Although improving, air pollution remains the biggest environmental threat to human health: a silent killer that causes more than 300,000 premature deaths a year in addition to causing various illnesses such as lung cancer, strokes, asthma, and is suspected to damage every organ in the human body. Transport is a major culprit and specific action is needed to tackle a sector which accounts for almost half of all toxic emissions of Nitrogen Oxides (NOx) in Europe.
The Ambient Air Quality Directive (AAQD) – with the existing Directive dating back to 2008 – sets concentration limits for certain pollutants that are considered harmful, including Nitrogen Dioxide (NO2) and PM10 and PM2.5 (particles less than 10 µm in diameter and those less than 2.5 µm) – all originating from the combustion of gasoline, oil, diesel fuel – and sets instructions for member states on how to reduce concentrations if the standards are not complied with. Although this legislation has contributed to reducing air pollution compared to 2005, concentrations of air pollution in Europe are still way above what is considered healthy by the World Health Organization (WHO). With 89% of European city dwellers considered to be breathing dangerous levels of NO2, and 96% of them breathing dangerous levels of PM2.5, a revision of the Directive and its pollution limits are long overdue.
The European Commission published its proposal for a revised AAQD in October 2022, which proposes aligning the EU’s standards more closely with the recommendations of the WHO. Overall, it is a step forward towards cleaner air in cities, but there is still much room for improvement and, as it stands, the proposal is a missed opportunity to incentivise tried and tested policies such as low-emission zones and ultimately drive the uptake of zero-emission zones – which only allow zero-emission mobility options such as electrified public transport, freight, private or shared vehicles and active mobility – by 2030.
Firstly, T&E calls on policymakers to align the new Directive with the most recent WHO air quality guidelines. The WHO is the most recognised institution when it comes to air pollution health effects assessment and its 2021 guidelines derive from the most robust health assessment conducted in 15 years. Although the Commission suggests reducing limit values for NO2 from 40µg/m³ to 20µg/m³ and for PM2.5 from 25µg/m³ to 10µg/m³, the proposed limit values would still allow concentrations twice as high as the health-based recommendations of the WHO. Failure to align with the WHO is estimated to amount to 114,000 additional premature deaths a year in European cities.
As it stands, the Commission’s proposal would mainly benefit the last generation of diesel vehicles (Euro 6d), as compliance with the Commission’s proposed new limit values for NO2 would be possible by 2030 under a baseline scenario – i.e. without having to introduce more ambitious changes than the ones currently planned and with the expected uptake of new diesel and petrol cars into the fleet.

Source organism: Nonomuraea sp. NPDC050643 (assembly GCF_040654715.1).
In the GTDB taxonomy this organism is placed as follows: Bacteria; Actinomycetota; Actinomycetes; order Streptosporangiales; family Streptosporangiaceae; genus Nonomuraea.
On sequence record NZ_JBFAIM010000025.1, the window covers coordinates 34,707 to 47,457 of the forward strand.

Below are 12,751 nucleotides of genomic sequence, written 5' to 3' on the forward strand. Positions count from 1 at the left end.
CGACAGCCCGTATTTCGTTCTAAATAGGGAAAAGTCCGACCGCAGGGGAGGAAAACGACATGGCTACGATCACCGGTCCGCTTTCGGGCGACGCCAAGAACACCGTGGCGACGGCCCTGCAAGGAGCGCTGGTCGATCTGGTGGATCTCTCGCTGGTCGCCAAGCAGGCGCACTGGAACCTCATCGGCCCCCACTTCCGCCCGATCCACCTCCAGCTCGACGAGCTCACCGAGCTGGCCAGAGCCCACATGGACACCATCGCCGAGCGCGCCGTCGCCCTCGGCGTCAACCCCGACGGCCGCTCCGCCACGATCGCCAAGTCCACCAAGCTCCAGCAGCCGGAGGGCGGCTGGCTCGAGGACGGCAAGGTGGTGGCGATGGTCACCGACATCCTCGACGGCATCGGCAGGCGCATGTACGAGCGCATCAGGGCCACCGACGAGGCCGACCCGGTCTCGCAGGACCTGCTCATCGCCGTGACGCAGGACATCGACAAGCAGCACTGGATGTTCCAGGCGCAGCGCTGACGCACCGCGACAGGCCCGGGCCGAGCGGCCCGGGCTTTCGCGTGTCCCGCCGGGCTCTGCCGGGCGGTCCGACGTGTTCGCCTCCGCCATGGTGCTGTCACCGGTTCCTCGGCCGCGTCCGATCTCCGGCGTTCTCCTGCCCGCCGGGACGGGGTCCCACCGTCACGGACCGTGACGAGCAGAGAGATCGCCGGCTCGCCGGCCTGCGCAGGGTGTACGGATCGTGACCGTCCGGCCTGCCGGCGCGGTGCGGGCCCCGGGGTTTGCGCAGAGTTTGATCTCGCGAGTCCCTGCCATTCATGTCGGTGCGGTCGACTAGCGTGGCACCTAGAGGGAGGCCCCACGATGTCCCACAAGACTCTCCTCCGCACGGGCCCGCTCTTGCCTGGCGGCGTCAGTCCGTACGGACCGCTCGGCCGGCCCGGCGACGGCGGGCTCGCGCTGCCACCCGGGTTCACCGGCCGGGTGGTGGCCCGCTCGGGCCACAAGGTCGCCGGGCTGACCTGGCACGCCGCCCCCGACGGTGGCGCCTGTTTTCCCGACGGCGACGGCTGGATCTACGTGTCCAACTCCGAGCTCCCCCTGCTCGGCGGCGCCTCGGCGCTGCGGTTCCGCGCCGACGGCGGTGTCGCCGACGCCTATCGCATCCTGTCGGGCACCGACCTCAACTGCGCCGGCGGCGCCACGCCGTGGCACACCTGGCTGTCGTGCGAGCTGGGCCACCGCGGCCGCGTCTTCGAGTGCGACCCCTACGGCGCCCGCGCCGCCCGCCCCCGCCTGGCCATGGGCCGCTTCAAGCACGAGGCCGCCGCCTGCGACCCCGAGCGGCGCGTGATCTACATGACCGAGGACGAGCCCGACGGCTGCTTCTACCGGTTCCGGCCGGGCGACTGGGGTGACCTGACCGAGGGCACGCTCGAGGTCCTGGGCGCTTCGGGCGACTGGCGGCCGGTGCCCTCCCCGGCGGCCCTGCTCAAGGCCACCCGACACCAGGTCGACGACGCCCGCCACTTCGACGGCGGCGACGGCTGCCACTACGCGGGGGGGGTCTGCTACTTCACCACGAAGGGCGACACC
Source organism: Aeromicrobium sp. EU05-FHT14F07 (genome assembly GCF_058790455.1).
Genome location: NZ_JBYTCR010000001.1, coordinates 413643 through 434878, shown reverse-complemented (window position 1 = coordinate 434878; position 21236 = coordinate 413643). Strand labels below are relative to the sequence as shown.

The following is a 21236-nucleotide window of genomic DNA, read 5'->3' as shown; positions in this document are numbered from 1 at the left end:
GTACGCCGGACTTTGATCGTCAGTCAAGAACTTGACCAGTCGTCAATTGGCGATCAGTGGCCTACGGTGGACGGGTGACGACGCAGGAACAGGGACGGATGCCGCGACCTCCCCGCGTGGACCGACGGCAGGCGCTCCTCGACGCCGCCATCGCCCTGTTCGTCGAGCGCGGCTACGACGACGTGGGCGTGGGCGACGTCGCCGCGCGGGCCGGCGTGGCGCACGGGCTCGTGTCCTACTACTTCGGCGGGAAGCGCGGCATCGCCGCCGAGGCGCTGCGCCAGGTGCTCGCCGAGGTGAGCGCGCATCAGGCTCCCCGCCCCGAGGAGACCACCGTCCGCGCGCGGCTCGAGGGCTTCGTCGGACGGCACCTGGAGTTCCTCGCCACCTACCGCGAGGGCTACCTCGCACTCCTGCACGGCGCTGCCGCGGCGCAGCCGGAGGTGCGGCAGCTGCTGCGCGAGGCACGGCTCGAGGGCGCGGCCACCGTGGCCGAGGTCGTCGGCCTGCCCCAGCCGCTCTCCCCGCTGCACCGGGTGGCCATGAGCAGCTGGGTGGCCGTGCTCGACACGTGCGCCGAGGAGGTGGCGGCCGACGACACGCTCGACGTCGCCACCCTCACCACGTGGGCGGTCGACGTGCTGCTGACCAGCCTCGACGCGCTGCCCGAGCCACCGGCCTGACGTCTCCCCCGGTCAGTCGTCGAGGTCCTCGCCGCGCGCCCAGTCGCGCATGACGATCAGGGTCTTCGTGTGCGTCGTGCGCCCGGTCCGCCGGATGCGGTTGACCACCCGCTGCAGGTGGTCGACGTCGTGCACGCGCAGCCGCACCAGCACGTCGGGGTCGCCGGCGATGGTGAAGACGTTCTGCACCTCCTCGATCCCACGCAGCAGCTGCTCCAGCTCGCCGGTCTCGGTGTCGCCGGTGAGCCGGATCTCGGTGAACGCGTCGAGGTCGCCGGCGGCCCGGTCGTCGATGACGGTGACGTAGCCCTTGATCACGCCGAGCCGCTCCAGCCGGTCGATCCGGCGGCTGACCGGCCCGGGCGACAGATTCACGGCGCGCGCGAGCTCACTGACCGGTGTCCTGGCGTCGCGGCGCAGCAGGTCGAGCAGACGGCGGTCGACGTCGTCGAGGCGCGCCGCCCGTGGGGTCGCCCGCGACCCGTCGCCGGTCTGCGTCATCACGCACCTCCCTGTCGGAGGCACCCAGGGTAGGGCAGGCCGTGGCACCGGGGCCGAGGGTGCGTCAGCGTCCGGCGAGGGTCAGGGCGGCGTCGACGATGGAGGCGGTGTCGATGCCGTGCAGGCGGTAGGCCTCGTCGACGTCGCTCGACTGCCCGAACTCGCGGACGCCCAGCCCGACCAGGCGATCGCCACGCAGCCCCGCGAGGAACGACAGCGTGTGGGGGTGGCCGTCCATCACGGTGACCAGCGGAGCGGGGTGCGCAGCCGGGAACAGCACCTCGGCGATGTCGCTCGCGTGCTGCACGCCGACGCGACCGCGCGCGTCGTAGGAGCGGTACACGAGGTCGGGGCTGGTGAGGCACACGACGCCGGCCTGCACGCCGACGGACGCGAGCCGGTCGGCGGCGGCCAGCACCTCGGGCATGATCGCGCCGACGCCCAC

Aligning the EU’s new air quality standards with the WHO guidelines, however, is not only cost effective and, according to the European Commission’s own Impact Assessment, would lead to a “significantly positive benefit-to-cost ratio” amounting to net benefits of around €38 billion, but it is also feasible. One of the most effective ways to reduce air pollution in cities is by setting low-emission zones (LEZs) that regulate access to urban areas based on the emissions of motorised vehicles. Still, even ambitious LEZs allow the circulation of harmful petrol and diesel vehicles and should only be a transitional measure towards the introduction of zero-emission zones (ZEZs) that will truly benefit air quality.
LEZs and ZEZs are increasingly common measures (325 cities had an LEZ at the end of 2022 and at least 35 ZEZs are to be set up by 2030) and have been shown to deliver significant air pollution reduction. For example the Ultra-Low Emission Zone in Central London has delivered a 44% reduction in NO2, whilst ZEZs planned in Oxford and Amsterdam are projected to reduce traffic-related nitrogen oxides (NOx) emissions by more than 95%. Despite this, the European Commission failed to model their impact when assessing the feasibility of different targets, including WHO alignment, a serious missed opportunity given all the air quality benefits they offer.
Secondly, Air Quality Plans (AQPs) – a key pillar of the AAQD – should also be strengthened. Timelines for preparing them should be brought forward (in Article 19) and financial penalties put in place to ensure authorities who fail to comply with the limit values are incentivised to act and put in place tried and tested effective measures. To ensure effective measures are included in AQPs, the list of recommended pollution reduction measures should be expanded in Annex VIII Part B, and competent authorities should be required to assess the potential impact of all relevant policies and justify decisions not to implement policies, such as zero-emission zones, that would achieve greater impact. Authorities should also be required to provide evidence that the measures they have selected will achieve at least an equivalent reduction in pollution concentrations.
EU clean air laws have been the main driver for reductions in urban air pollution but cities now need up-to-date and science-based targets from the EU to be able to further implement tried and tested policies that accelerate the uptake of zero emissions mobility and deliver cleaner air. T&E calls on policymakers to ensure the new Directive is aligned with the latest scientific evidence and incentivises authorities to implement ambitious and effective policies that have been shown to reduce emissions from transport. Getting to truly clean and healthy air in cities will require a full and accelerated shift to zero emission mobility.
For more information, download the position paper.